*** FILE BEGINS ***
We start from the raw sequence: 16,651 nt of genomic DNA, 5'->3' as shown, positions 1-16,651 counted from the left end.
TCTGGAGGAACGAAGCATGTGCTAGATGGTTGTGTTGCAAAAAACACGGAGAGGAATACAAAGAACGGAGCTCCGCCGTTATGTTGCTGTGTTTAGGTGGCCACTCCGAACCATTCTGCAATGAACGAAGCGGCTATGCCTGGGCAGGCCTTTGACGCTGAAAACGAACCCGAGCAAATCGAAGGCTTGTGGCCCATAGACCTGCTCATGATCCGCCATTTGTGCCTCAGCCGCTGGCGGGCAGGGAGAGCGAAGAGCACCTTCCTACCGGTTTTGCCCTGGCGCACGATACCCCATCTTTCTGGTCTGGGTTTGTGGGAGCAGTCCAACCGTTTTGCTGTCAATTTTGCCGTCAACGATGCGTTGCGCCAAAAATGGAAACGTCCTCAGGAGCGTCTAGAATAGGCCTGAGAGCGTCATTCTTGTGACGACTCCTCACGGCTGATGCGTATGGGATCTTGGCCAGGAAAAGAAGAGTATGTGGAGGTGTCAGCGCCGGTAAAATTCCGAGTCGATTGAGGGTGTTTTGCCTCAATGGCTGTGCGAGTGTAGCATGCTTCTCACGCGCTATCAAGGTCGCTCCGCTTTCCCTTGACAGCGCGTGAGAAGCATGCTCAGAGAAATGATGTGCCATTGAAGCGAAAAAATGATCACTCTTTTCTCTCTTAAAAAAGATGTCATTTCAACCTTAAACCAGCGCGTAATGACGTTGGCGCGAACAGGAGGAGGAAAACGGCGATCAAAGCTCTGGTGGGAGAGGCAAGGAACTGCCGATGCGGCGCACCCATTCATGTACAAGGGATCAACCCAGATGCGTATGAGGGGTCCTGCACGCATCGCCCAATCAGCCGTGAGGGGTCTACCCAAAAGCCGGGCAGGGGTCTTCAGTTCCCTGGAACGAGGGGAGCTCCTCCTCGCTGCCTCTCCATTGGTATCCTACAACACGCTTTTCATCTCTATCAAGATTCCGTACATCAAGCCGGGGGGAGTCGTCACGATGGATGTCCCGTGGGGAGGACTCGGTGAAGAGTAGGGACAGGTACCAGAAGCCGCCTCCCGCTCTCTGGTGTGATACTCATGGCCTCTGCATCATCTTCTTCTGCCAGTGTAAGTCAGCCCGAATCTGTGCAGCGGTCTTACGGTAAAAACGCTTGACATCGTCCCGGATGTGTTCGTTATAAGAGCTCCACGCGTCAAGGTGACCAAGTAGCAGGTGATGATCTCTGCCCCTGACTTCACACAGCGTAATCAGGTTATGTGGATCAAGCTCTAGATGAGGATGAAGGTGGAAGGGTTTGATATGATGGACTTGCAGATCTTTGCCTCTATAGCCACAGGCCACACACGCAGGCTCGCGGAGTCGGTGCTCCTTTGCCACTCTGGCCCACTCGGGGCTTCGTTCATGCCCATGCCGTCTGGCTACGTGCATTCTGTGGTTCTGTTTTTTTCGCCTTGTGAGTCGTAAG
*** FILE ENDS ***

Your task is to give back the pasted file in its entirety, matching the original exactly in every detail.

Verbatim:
We start from the raw sequence: 16,651 nt of genomic DNA, 5'->3' as shown, positions 1-16,651 counted from the left end.
TCTGGAGGAACGAAGCATGTGCTAGATGGTTGTGTTGCAAAAAACACGGAGAGGAATACAAAGAACGGAGCTCCGCCGTTATGTTGCTGTGTTTAGGTGGCCACTCCGAACCATTCTGCAATGAACGAAGCGGCTATGCCTGGGCAGGCCTTTGACGCTGAAAACGAACCCGAGCAAATCGAAGGCTTGTGGCCCATAGACCTGCTCATGATCCGCCATTTGTGCCTCAGCCGCTGGCGGGCAGGGAGAGCGAAGAGCACCTTCCTACCGGTTTTGCCCTGGCGCACGATACCCCATCTTTCTGGTCTGGGTTTGTGGGAGCAGTCCAACCGTTTTGCTGTCAATTTTGCCGTCAACGATGCGTTGCGCCAAAAATGGAAACGTCCTCAGGAGCGTCTAGAATAGGCCTGAGAGCGTCATTCTTGTGACGACTCCTCACGGCTGATGCGTATGGGATCTTGGCCAGGAAAAGAAGAGTATGTGGAGGTGTCAGCGCCGGTAAAATTCCGAGTCGATTGAGGGTGTTTTGCCTCAATGGCTGTGCGAGTGTAGCATGCTTCTCACGCGCTATCAAGGTCGCTCCGCTTTCCCTTGACAGCGCGTGAGAAGCATGCTCAGAGAAATGATGTGCCATTGAAGCGAAAAAATGATCACTCTTTTCTCTCTTAAAAAAGATGTCATTTCAACCTTAAACCAGCGCGTAATGACGTTGGCGCGAACAGGAGGAGGAAAACGGCGATCAAAGCTCTGGTGGGAGAGGCAAGGAACTGCCGATGCGGCGCACCCATTCATGTACAAGGGATCAACCCAGATGCGTATGAGGGGTCCTGCACGCATCGCCCAATCAGCCGTGAGGGGTCTACCCAAAAGCCGGGCAGGGGTCTTCAGTTCCCTGGAACGAGGGGAGCTCCTCCTCGCTGCCTCTCCATTGGTATCCTACAACACGCTTTTCATCTCTATCAAGATTCCGTACATCAAGCCGGGGGGAGTCGTCACGATGGATGTCCCGTGGGGAGGACTCGGTGAAGAGTAGGGACAGGTACCAGAAGCCGCCTCCCGCTCTCTGGTGTGATACTCATGGCCTCTGCATCATCTTCTTCTGCCAGTGTAAGTCAGCCCGAATCTGTGCAGCGGTCTTACGGTAAAAACGCTTGACATCGTCCCGGATGTGTTCGTTATAAGAGCTCCACGCGTCAAGGTGACCAAGTAGCAGGTGATGATCTCTGCCCCTGACTTCACACAGCGTAATCAGGTTATGTGGATCAAGCTCTAGATGAGGATGAAGGTGGAAGGGTTTGATATGATGGACTTGCAGATCTTTGCCTCTATAGCCACAGGCCACACACGCAGGCTCGCGGAGTCGGTGCTCCTTTGCCACTCTGGCCCACTCGGGGCTTCGTTCATGCCCATGCCGTCTGGCTACGTGCATTCTGTGGTTCTGTTTTTTTCGCCTTGTGAGTCGTAAG